Psychotherapy notes can be as simple as scribbling down a thought during a therapy session with a client. Most clinicians keep some sort of psychotherapy notes but many professionals do not know the definition, purpose, or legal protections behind what they are writing down. Some therapists don’t even have any idea that a psychotherapy note is not the same as a progress note. Here is everything you ever wanted to know about psychotherapy notes.
What is a psychotherapy note?
Psychotherapy notes—also known as process notes—have a legal definition. According to the Department of Health and Human Services, the definition of psychotherapy notes are as follows: “notes recorded (in any medium) by a health care provider who is a mental health professional documenting or analyzing the contents of conversation during a private counseling session or a group, joint, or family counseling session and that are separated from the rest of the individual's medical record. Psychotherapy notes exclude medication prescription and monitoring, counseling session start and stop times, the modalities and frequencies of treatment furnished, results of clinical tests, and any summary of the following items: diagnosis, functional status, the treatment plan, symptoms, prognosis, and progress to date”.
Unofficially, psychotherapy notes are private notes kept by a therapist that are not meant for public consumption. They are a therapist’s thoughts, feelings, and hypotheses regarding a client. For example, you may have a theory about a client’s behavior that you aren’t quite sure is justified but might be important to consider. Psychotherapy notes frequently include questions or concerns that might require follow-up. They do not include identifying information or formal diagnostic information. Most often, they would be taken during a session or right after a session so the therapist accurately remembers what they wanted to say while the session is fresh in his or her mind.
Psychotherapy notes vs progress notes
A progress note is a document of public record and can be shared with others with client consent. Although there is no absolute rule of what should be included in it, many people follow the Subjective, Objective, Assessment, and Plan (SOAP) or Data, Assessment, and Plan (DAP) note format. Generally, as a psychotherapist, you would want to include diagnosis, symptoms, interventions, and a summary of the client’s progress.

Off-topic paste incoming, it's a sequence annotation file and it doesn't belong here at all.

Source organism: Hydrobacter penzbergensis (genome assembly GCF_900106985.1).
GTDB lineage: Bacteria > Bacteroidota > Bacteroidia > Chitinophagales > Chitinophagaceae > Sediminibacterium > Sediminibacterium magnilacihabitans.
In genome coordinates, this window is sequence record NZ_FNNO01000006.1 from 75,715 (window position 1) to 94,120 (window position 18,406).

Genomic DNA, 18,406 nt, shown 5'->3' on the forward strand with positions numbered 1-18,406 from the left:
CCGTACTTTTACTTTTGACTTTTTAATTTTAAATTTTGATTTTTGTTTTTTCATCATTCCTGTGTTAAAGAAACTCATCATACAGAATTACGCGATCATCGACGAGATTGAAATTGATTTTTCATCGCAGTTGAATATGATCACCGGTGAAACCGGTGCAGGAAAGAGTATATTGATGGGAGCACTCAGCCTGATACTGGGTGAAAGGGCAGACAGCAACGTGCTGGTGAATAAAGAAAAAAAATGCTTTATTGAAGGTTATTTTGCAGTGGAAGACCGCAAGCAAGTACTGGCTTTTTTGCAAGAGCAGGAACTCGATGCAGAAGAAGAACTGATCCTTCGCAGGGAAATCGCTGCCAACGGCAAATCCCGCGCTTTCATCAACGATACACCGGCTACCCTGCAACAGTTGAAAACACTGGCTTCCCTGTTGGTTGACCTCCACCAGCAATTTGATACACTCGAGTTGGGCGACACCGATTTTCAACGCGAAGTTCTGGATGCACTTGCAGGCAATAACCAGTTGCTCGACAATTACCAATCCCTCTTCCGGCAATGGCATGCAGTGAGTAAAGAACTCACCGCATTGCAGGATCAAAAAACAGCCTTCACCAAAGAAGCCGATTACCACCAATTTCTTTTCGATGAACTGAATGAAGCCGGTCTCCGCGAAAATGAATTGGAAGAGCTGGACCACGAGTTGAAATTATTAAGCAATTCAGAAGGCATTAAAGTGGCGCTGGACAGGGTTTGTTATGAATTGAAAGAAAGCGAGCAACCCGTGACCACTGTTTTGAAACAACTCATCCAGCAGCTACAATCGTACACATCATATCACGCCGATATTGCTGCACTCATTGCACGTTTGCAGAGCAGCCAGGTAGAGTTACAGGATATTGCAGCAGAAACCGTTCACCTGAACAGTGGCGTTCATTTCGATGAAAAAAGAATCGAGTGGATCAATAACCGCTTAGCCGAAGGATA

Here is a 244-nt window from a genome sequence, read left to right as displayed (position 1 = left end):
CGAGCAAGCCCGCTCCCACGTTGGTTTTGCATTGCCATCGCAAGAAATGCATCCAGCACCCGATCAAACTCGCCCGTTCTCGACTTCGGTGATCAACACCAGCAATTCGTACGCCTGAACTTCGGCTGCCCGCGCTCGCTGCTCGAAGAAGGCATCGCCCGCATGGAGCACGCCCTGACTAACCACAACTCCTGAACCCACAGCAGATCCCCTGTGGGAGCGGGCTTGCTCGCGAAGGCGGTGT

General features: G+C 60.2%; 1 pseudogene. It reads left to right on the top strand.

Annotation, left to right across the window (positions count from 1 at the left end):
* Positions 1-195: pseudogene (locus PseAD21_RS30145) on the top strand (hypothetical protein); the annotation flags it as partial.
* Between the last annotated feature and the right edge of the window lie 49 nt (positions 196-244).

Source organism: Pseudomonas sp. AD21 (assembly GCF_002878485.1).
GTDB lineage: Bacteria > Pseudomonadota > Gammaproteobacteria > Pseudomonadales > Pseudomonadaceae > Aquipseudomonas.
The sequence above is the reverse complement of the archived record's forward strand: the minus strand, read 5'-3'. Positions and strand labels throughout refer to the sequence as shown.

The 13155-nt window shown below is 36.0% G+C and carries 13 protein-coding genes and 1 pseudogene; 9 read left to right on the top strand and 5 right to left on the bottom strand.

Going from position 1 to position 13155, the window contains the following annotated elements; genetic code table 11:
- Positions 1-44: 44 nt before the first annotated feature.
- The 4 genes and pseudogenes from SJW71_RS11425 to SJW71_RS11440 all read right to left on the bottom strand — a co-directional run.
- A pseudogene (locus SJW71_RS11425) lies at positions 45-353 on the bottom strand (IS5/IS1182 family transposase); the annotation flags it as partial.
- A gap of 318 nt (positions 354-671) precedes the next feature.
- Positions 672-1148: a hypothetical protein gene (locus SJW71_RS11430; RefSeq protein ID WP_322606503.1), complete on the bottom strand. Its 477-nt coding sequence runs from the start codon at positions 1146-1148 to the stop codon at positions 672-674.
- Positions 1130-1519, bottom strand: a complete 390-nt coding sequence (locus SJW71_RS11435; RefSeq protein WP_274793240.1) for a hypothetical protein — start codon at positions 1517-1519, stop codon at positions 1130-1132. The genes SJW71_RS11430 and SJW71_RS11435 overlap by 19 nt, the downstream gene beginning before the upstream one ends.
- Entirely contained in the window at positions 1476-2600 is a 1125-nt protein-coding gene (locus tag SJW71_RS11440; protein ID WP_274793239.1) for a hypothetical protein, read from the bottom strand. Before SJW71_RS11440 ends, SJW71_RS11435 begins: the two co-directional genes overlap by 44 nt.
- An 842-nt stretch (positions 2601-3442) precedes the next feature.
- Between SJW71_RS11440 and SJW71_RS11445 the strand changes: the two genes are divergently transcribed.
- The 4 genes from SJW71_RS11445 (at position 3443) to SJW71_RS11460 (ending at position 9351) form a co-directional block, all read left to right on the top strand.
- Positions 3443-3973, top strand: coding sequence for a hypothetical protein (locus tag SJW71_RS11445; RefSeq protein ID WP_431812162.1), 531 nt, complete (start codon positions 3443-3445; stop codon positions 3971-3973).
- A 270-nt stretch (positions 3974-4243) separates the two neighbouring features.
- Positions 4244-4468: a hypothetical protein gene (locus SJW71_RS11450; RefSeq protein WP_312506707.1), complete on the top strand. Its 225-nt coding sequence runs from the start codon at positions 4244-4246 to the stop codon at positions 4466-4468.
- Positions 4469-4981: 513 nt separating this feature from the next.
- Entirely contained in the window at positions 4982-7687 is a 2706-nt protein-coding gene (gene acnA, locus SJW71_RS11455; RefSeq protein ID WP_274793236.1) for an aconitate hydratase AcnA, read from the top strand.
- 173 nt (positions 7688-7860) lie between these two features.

Progress notes are designed to be easily digestible to other professionals that may read them. In contrast, psychotherapy notes are for the private use of the therapist and, therefore, can be written in any format or style the therapist desires. Indeed, some therapists quickly jot down impressions that would be unintelligible to anyone else.
Despite the technical differences between progress notes and psychotherapy notes, many therapists use them interchangeably. While hospitals and large agencies may have specific rules to follow regarding notes, therapists in smaller agencies and private practice are not subject to those rules. They may only create one set of notes and not distinguish between psychotherapy and progress notes. This is a personal therapist decision but privacy concerns need to be considered.
HIPAA and psychotherapy notes
The Health Insurance Portability and Accountability Act (HIPAA) offers large protections for psychotherapy notes compared to progress notes. Generally, process notes cannot be shared with others if the therapist does not wish to share the information in them. On the other hand progress notes—usually with a client’s permission—are allowed to be shared with others. In some states, client consent is not even necessary. For instance, office staff may be able to access the information in a progress note without client approval.
In April 2021, the information blocking provision of the 21st Century Cures Act went into effect. In short, this law states that health care providers, including therapists, are required to share clinical notes in electronic health records (EHR) with their clients. While this applies to progress notes, psychotherapy notes are protected and not included under this provision.
It is also important to note that protections for psychotherapy notes include insurance companies. At times, insurance companies will want to audit your records to see if they want to pay for—or continue to cover—mental health services for particular clients. Under HIPAA, you may be required to give them your progress notes, but you are protected from having to share your psychotherapy notes.
Despite the protections afforded to psychotherapy notes, they can still be made public under certain situations. A judge can order a therapist to turn over psychotherapy notes for a legal case or they may need to be divulged under the threat of public safety (i.e., an abusive situation or the client being a threat to themselves or others). Although it would take a more extreme case to have psychotherapy notes released against a therapist’s will, no psychotherapy note is guaranteed 100 percent privacy.
Can clients access psychotherapy notes?
Generally, no. Psychotherapy notes receive the utmost protection according to the law. Not even the clients themselves can see them without your permission. That includes the parents of minor clients as well. However, a small number of state laws may provide exceptions. For example, in Vermont, clients are allowed to see their psychotherapy notes. This is because Vermont state law offers more protections to clients than is given under HIPAA. The moral of the story: know the privacy laws that apply to your place of practice.
Is there a reason to share psychotherapy notes?
We have established that the privacy of process notes is almost always protected under the law. But that does not mean you can’t show them to other people. Here are some reasons you may want to share them with someone else:
Transferring a client to another therapist